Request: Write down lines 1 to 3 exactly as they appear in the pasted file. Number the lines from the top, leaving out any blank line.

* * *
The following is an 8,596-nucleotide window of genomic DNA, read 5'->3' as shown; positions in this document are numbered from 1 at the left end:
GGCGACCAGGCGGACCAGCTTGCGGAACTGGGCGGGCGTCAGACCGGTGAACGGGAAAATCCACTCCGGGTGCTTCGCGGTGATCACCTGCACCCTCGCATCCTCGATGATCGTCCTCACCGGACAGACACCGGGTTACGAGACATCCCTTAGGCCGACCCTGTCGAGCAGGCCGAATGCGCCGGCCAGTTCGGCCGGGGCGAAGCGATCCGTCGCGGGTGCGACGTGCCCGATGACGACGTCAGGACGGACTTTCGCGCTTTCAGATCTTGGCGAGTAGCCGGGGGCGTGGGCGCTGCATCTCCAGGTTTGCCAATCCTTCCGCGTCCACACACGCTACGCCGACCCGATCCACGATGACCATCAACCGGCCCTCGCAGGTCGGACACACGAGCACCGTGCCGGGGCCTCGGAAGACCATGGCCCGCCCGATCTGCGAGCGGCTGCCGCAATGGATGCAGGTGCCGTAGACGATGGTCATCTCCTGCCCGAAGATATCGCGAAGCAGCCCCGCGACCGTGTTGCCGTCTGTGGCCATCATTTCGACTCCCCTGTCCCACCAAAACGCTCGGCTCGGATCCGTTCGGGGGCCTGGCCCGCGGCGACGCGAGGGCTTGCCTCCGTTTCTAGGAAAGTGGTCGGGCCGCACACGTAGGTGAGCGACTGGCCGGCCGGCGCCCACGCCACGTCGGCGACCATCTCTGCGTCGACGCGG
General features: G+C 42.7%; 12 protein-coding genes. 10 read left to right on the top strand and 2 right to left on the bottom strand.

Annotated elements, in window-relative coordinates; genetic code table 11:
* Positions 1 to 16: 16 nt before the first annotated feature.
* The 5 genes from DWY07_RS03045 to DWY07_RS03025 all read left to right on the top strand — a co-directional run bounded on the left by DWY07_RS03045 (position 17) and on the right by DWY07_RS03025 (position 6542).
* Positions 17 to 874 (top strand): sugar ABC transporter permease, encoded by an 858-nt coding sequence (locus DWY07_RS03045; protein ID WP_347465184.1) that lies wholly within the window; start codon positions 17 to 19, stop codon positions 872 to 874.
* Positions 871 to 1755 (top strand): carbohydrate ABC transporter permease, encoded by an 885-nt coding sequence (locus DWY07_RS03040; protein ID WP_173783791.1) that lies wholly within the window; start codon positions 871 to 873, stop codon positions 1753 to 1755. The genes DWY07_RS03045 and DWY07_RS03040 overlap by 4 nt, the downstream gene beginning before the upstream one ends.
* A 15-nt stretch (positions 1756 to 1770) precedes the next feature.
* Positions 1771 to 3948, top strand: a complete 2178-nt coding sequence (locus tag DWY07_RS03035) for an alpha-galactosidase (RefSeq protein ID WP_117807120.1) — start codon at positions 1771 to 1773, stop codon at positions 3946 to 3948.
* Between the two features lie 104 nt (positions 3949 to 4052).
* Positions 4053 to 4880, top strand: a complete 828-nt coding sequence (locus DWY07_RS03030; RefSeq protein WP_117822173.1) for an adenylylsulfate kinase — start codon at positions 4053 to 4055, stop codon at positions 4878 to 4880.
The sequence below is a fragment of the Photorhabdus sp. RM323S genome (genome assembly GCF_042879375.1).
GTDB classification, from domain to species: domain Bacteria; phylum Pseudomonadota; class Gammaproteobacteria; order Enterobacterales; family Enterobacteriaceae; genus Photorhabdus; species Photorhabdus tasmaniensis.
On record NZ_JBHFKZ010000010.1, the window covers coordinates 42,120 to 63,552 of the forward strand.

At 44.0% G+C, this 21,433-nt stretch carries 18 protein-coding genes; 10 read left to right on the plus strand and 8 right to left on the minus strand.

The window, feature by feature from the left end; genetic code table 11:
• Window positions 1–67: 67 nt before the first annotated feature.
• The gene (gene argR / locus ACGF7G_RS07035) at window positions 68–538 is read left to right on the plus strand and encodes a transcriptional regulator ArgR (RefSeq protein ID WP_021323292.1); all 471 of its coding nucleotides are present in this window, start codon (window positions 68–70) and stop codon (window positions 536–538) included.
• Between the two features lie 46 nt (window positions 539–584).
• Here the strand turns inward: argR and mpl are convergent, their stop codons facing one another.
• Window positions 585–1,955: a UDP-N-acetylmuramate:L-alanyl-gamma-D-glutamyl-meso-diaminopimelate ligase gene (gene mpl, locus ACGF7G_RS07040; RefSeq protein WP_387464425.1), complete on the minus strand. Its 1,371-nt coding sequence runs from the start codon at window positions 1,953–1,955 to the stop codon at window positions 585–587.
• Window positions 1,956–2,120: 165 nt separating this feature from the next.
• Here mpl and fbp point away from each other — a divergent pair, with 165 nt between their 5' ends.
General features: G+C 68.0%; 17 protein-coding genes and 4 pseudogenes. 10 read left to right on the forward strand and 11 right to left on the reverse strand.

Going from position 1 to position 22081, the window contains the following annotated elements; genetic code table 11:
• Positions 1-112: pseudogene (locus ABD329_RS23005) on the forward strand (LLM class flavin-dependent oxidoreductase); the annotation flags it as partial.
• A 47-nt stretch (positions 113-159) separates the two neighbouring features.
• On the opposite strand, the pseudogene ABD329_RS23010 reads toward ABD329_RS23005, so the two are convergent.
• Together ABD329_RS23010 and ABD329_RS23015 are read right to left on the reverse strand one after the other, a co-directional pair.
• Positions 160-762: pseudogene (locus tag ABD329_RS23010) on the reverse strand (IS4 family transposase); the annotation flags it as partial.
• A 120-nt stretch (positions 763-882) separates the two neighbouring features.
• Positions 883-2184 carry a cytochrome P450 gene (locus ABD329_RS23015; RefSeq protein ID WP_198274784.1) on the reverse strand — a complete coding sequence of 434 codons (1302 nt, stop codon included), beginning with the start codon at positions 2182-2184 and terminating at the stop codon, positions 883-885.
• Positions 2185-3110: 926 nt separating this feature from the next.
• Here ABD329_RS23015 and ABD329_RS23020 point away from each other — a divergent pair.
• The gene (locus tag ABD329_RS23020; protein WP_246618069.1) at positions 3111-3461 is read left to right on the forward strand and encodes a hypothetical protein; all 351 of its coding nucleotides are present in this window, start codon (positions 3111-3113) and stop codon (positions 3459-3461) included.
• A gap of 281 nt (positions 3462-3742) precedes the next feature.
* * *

The following is an 8,596-nucleotide window of genomic DNA, read 5'->3' as shown; positions in this document are numbered from 1 at the left end:
GGCGACCAGGCGGACCAGCTTGCGGAACTGGGCGGGCGTCAGACCGGTGAACGGGAAAATCCACTCCGGGTGCTTCGCGGTGATCACCTGCACCCTCGCATCCTCGATGATCGTCCTCACCGGACAGACACCGGGTTACGAGACATCCCTTAGGCCGACCCTGTCGAGCAGGCCGAATGCGCCGGCCAGTTCGGCCGGGGCGAAGCGATCCGTCGCGGGTGCGACGTGCCCGATGACGACGTCAGGACGGACTTTCGCGCTTTCAGATCTTGGCGAGTAGCCGGGGGCGTGGGCGCTGCATCTCCAGGTTTGCCAATCCTTCCGCGTCCACACACGCTACGCCGACCCGATCCACGATGACCATCAACCGGCCCTCGCAGGTCGGACACACGAGCACCGTGCCGGGGCCTCGGAAGACCATGGCCCGCCCGATCTGCGAGCGGCTGCCGCAATGGATGCAGGTGCCGTAGACGATGGTCATCTCCTGCCCGAAGATATCGCGAAGCAGCCCCGCGACCGTGTTGCCGTCTGTGGCCATCATTTCGACTCCCCTGTCCCACCAAAACGCTCGGCTCGGATCCGTTCGGGGGCCTGGCCCGCGGCGACGCGAGGGCTTGCCTCCGTTTCTAGGAAAGTGGTCGGGCCGCACACGTAGGTGAGCGACTGGCCGGCCGGCGCCCACGCCACGTCGGCGACCATCTCTGCGTCGACGCGG
General features: G+C 42.7%; 12 protein-coding genes. 10 read left to right on the top strand and 2 right to left on the bottom strand.